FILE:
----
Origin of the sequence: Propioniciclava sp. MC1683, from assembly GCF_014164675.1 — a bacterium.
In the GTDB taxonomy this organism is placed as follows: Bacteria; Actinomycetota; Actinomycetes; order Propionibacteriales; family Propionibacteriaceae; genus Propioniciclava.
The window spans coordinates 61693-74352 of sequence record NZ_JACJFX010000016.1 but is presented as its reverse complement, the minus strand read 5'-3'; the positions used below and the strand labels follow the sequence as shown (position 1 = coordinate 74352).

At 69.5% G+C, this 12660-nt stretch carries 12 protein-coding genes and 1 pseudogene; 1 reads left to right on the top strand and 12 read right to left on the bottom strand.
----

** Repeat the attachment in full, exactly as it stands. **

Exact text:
Origin of the sequence: Propioniciclava sp. MC1683, from assembly GCF_014164675.1 — a bacterium.
In the GTDB taxonomy this organism is placed as follows: Bacteria; Actinomycetota; Actinomycetes; order Propionibacteriales; family Propionibacteriaceae; genus Propioniciclava.
The window spans coordinates 61693-74352 of sequence record NZ_JACJFX010000016.1 but is presented as its reverse complement, the minus strand read 5'-3'; the positions used below and the strand labels follow the sequence as shown (position 1 = coordinate 74352).

At 69.5% G+C, this 12660-nt stretch carries 12 protein-coding genes and 1 pseudogene; 1 reads left to right on the top strand and 12 read right to left on the bottom strand.